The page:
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art life mental health psychology

Trauma

How experiencing a traumatic life event can feel like you’re watching it on TV (even if you’re Andy Warhol)

Did you ever go through something traumatic in your life and get the sensation that everything slowed down and you were watching it happen on TV or in a film? The correct term for this is ‘dissociation’ and many people experience it. It may feel like you’re disconnected from yourself and the world around you, detached from your body or as if you’re watching yourself in a film. Dissociation is a way the mind can cope with too much stress such as during a traumatic event.

Legendary artist Andy Warhol once experienced this and it inspired him to produce the picture of a gun above. I once saw this Andy Warhol picture at Tate Liverpool but didn’t realise that the gun depicted is very similar to the one used, on June 3 1968, to shoot him. On June 3, 1968, radical feminist writer Valerie Solanas shot Warhol at his studio.

The woman who shot him was Valerie Solanas who had been a known figure on the scene having written the S.C.U.M. Manifesto, a feminist tract that advocated the elimination of men (sounds like good, frothy, holiday reading). At 2:00 pm that day she apparently went up into his studio looking for Warhol. She rode the lift up and down until Warhol finally appeared. They entered the studio together. The phone rang; Warhol answered. While he was on the phone, Solanas fired at him three times. She missed twice, but the third shot went through both lungs, spleen, stomach, liver, and oesophagus. She then shot art critic Mario Amaya in the hip. She tried to shoot Fred Hughes, Warhol’s manager, in the head but her gun jammed. Hughes asked her to leave, which she did. Warhol was taken to hospital where he underwent a five-hour operation.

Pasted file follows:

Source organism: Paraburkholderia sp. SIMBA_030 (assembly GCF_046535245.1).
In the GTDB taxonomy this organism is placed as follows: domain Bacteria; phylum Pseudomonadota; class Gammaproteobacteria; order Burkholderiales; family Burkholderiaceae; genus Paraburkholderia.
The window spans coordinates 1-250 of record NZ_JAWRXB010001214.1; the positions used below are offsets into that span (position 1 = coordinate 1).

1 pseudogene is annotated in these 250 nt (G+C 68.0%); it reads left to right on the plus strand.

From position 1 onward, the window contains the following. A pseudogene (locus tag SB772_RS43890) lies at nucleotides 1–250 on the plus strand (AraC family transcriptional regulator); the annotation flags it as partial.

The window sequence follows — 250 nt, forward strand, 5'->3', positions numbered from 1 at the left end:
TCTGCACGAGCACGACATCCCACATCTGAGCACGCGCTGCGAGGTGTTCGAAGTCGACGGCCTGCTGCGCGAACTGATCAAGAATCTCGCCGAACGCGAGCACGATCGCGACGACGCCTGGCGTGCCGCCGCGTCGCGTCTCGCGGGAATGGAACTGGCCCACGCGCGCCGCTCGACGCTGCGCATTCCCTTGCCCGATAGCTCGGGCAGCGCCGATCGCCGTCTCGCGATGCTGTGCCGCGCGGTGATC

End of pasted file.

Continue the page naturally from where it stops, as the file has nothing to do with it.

Amaya received only minor injuries but Warhol was seriously wounded and barely survived. Surgeons opened his chest and massaged his heart to help stimulate its movement. He suffered physical effects for the rest of his life, including being required to wear a surgical corset. The shooting had a major effect on Warhol’s life and art and lead to death being a theme for much of his subsequent work.

Above, Warhol shows the wounds caused by the shooting. The actual moment-by-moment experience of being shot must also have been a life-changing, work-changing experience. The shooting was very real but to him felt unreal. I’ve had moments in my life where certain things (usually events which are shocking or upsetting in some way) happen and it’s like time slows down; the whole thing’s like a dream. Like when you’re in a car accident or you stupidly break your leg falling off a skateboard and you feel like you’re watching it happen in a film. Real things can feel unreal (as with the shooting) and unreal things can feel real (as with images of iconic celebrities).

Before I was shot, I always thought that I was more half-there than all-there—I always suspected that I was watching TV instead of living life. People sometimes say that the way things happen in movies is unreal, but actually it’s the way things happen in life that’s unreal. The movies make emotions look so strong and real, whereas when things really do happen to you, it’s like watching television—you don’t feel anything. Right when I was being shot and ever since, I knew that I was watching television. The channels switch, but it’s all television.

ANDY WARHOL

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